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Waxahachie, TX

January 7, 2019 | Dan Van Veen

Republished from AG News :

IMAGE: Left to right:  Jonathan and Nathan Ward (Kevin’s sons), Kevin Ward, and David Porter
IMAGE: Left to right: Jonathan and Nathan Ward (Kevin’s sons), Kevin Ward, and David Porter

He was a kid from the “wrong side of the tracks.” He lived in a trailer in the small town of Pittsburg, Texas , with his mom and step-father, who were hardworking, but also lived a hard life. Few knew of the boy’s situation, though those that did already understood — with a shoulder-shrug of indifference — that little Kevin Ward’s future would likely play out in a not-so-terrific way.

But one day in 1974, the somewhat naïve, but highly motivated new 24-year-old pastor of the small AG church in town, was made aware of Kevin.

“I had come from a church in Arkansas that was all about bus ministry,” explains David Porter, now 69 and a missionary with his wife, Phyllis, at Network211 . “Our church couldn’t afford to buy a bus, so I went around in my car, asking kids if they wanted to come to church and getting their parents’ permission to come.”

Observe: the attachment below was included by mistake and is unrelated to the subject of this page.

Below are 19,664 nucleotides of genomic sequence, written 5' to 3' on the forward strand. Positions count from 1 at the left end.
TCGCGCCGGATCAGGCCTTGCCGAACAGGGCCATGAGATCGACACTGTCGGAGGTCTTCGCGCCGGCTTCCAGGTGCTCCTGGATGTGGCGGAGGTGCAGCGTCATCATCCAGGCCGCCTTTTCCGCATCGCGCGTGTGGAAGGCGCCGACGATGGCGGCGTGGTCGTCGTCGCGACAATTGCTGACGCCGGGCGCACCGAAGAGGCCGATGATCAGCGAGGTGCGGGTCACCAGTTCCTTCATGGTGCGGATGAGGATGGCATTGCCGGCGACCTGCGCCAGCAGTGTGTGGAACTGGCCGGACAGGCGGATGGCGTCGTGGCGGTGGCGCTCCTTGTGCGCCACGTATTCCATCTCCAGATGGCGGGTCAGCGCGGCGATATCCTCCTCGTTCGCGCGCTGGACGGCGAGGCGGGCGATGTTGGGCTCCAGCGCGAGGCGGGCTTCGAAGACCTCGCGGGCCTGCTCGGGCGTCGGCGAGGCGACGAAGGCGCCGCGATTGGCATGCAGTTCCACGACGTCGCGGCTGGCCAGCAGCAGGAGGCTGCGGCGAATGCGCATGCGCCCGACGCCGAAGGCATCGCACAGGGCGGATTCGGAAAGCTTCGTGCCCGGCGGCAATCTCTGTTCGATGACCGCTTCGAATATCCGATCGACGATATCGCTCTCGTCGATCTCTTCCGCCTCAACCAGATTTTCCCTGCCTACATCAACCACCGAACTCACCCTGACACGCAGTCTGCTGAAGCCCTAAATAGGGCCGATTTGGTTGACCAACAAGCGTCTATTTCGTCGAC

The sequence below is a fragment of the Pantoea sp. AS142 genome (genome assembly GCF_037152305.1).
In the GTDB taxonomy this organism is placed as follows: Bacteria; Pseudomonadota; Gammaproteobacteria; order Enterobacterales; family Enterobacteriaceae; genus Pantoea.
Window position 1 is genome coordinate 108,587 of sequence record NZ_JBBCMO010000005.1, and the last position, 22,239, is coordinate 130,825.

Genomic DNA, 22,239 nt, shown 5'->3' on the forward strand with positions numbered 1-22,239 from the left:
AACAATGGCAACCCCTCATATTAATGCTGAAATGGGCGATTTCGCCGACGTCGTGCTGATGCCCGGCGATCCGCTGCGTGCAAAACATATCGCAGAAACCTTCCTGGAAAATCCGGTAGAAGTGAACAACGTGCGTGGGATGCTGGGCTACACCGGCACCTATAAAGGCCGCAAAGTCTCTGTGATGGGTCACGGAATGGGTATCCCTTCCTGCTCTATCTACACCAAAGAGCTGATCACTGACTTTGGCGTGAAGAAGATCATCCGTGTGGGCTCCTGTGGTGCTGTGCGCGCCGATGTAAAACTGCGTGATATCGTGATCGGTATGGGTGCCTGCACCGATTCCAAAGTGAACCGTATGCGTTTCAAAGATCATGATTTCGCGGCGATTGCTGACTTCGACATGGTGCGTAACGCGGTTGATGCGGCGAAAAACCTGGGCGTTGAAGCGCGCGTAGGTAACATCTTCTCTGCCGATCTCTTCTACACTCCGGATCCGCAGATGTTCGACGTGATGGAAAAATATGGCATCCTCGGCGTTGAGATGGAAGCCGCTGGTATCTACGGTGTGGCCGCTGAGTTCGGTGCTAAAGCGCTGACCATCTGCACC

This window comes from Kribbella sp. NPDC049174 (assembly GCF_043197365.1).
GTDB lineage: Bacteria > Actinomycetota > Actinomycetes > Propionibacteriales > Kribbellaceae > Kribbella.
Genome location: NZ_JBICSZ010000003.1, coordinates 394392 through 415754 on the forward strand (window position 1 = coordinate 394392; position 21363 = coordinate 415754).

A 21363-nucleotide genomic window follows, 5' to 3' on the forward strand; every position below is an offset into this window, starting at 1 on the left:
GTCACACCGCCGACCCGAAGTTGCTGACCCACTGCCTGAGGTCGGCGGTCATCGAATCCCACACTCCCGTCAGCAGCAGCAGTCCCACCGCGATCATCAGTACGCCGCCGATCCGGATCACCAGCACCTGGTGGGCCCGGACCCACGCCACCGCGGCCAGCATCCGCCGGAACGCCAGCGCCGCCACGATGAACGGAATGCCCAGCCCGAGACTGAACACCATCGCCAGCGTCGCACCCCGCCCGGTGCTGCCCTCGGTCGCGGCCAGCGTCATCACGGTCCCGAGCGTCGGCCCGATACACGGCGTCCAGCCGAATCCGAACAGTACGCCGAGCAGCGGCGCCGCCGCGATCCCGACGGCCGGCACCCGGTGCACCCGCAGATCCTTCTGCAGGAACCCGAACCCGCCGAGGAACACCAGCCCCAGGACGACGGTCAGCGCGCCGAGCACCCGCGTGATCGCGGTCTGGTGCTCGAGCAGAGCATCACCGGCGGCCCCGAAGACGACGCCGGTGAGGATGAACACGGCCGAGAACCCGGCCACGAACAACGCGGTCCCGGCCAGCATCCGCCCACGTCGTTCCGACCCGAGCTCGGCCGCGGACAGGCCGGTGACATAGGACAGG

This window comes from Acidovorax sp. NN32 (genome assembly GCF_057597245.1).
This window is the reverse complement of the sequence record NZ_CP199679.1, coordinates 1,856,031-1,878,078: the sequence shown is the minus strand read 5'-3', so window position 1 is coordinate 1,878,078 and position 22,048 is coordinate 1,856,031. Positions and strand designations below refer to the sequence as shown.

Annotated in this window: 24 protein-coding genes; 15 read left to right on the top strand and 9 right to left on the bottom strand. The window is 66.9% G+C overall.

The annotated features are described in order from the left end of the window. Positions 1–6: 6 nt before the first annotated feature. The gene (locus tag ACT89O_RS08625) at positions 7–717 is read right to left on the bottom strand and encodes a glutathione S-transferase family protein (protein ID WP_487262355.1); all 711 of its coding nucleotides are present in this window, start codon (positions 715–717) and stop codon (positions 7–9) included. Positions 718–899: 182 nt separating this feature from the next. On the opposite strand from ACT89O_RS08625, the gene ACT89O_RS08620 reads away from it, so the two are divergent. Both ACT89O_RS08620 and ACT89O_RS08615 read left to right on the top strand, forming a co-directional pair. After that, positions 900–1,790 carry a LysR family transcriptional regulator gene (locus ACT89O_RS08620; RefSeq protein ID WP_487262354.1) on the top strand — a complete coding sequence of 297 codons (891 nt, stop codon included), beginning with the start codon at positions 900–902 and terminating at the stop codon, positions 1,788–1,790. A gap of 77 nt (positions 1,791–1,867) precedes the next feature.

Porter remembers the day he was visiting a neighbor of the Wards and saw Kevin tossing a football in the backyard. He invited him to church.

“I remember Pastor David would come and pick me up every week for church in his big green Plymouth Fury,” Ward recalls. “He would come visit us on Saturdays, then pick me and, eventually, my step-sister up for church on Sundays.”

As time passed, Ward’s mom, Carol, became a faithful attender, and even his step-father started coming to the church. Porter refers to Kevin and his mom as “core members.”

The church made sure that Kevin, even though his family didn’t have the money for it, was able to attend church camp every summer in Jacksonville. During camp one summer, he felt God call him into the ministry — a call that he never forgot.